We requested the 3-18x44mm VX-6 specifically for use on a flat shooting varmint rifle. With that purpose in mind, it is equipped with a Fine Duplex reticle. Although relatively small and light for its magnification and zoom range, we regard scopes like this as unnecessarily large, heavy and powerful for big game hunting. Our ideal all-around big game scope is the smaller and lighter Leupold VX-3 2.5-8x36mm. (See the G&S Online review of this scope on the Scopes and Optics index page.) However, for use on a long range varmint rifle, the VX-6 3-18x44mm is hard to beat, although a 6-18x zoom range (3:1) in a scope of the same quality would probably be entirely sufficient and less expensive to manufacture.
The VX-6 3-18x44 is available with an illuminated reticle for an extra $250, but we ordered the standard (non-illuminated) version. We don't see much point to an illuminated reticle for varmint hunting.
Outstanding features and specifications are an indication of superior performance, but what matters most is execution and attention to detail; how well it all works together. In the case of our VX-6 test scope, the answer to that question is, "very well, indeed." Leupold has learned a great deal about making riflescopes over the years and it is all on display in this VX-6.
The resolution, contrast and overall optical quality are excellent. Distortion is low, aberrations are well corrected, lens flare and internal reflections are minimized and sharpness from edge to edge is very good. Every lens element is given optically matched, anti-reflection multi-coatings. In addition, the exterior of the front and rear lens elements receive Leupold's ultra hard DiamondCoat2 protective coating. The edges of the lens elements are blackened.
The one-piece scope tube is machined from solid 6061-T6 aluminum alloy bar stock. The interior of the tube is baffled and fully blackened. The scope's interior is purged, filled with Leupold's Argon/Krypton gas blend and sealed. The exterior of the tube receives Leupold's extra hard anodizing to resist scratching and marring, which we believe to be the most durable external scope finish in the industry.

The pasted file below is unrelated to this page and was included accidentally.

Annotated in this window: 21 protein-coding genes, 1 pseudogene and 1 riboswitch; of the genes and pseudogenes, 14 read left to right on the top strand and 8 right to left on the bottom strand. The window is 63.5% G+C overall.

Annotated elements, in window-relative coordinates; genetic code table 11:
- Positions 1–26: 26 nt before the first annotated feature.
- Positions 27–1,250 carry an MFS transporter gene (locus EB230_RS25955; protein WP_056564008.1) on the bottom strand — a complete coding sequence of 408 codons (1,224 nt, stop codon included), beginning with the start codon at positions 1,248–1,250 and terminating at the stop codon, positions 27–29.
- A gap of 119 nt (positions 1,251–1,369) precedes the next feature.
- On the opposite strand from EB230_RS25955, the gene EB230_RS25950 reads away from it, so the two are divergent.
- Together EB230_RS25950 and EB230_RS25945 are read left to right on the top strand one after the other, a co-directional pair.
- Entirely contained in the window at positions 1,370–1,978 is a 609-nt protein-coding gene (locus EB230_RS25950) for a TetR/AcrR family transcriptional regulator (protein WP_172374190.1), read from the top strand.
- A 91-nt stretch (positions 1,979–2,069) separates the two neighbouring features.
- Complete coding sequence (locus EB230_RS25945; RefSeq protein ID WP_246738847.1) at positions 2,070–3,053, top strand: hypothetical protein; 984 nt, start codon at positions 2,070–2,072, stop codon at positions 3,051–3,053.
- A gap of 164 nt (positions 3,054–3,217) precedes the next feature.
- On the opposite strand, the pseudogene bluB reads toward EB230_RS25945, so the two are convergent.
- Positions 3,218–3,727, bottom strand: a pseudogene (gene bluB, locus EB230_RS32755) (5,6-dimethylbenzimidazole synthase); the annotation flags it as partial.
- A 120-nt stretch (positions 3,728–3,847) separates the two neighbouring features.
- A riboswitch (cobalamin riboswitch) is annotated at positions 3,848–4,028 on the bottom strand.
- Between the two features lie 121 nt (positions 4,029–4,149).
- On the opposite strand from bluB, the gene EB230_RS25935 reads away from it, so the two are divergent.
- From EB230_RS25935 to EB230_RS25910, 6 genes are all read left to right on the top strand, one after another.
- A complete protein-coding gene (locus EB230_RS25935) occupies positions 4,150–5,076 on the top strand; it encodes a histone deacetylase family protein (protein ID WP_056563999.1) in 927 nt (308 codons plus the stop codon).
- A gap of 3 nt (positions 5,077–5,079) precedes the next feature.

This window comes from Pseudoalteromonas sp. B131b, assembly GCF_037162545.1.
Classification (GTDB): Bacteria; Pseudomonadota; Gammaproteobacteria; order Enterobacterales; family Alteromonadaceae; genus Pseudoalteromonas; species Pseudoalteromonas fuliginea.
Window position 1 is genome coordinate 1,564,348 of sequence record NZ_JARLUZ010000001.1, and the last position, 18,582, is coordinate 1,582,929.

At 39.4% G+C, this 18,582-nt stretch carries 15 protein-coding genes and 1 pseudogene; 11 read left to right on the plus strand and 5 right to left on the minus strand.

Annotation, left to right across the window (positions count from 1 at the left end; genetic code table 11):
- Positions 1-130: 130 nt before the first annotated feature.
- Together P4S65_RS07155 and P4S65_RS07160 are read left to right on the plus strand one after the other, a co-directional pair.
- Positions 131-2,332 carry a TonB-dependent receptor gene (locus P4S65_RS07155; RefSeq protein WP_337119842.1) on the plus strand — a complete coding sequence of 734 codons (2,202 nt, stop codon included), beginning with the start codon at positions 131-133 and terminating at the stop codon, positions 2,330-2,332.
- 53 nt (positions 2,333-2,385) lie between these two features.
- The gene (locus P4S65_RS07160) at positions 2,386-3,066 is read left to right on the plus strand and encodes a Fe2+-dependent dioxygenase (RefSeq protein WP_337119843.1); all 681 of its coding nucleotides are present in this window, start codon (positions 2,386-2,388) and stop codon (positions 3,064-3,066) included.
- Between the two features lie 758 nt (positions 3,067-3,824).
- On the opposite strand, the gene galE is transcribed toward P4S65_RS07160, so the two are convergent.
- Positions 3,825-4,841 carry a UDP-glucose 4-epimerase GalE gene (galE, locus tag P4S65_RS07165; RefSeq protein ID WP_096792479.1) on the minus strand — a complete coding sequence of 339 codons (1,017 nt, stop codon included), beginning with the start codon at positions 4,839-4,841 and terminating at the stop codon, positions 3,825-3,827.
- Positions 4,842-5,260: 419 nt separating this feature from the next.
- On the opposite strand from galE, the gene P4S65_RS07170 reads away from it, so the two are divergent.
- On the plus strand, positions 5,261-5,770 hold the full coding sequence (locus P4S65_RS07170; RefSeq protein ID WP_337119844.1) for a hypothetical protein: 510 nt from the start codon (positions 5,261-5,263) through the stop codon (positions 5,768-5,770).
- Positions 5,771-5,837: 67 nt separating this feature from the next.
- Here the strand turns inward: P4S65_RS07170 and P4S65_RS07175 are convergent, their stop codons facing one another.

Threaded metal caps protect the fingertip, ¼ MOA windage and elevation adjustment knobs, but the scope remains waterproof even with the knobs removed. There are small index hash marks at the rear of the elevation and windage adjustment dials. Lift the dial to reset the zero mark without changing the adjustment setting.
Leupold variable magnification (zoom) scopes have a power selector ring in front of the eyepiece bell. The zoom ring is easy to adjust, but has enough resistance to avoid inadvertent changing. The VX-6 remained sharp at all magnification settings.
The fast eyepiece focus ring rotates just over 360-degrees and has a very wide diopter correction range. It should allow for correction of almost any near or far sightedness problem without wearing eyeglasses.
The side mounted parallax correction dial is smooth and easy to use. The front objective and ocular lens bells are threaded to accept Leupold Alumina filters and accessories. The scope is supplied with an Alumina rubber eyepiece guard, scope caps and a Leupold scope cover. It is hard to think of anything more a person could ask for in a premium scope package. Optically and mechanically, the VX-6 is as good as Leupold's 106 years of experience manufacturing optical instruments can make it.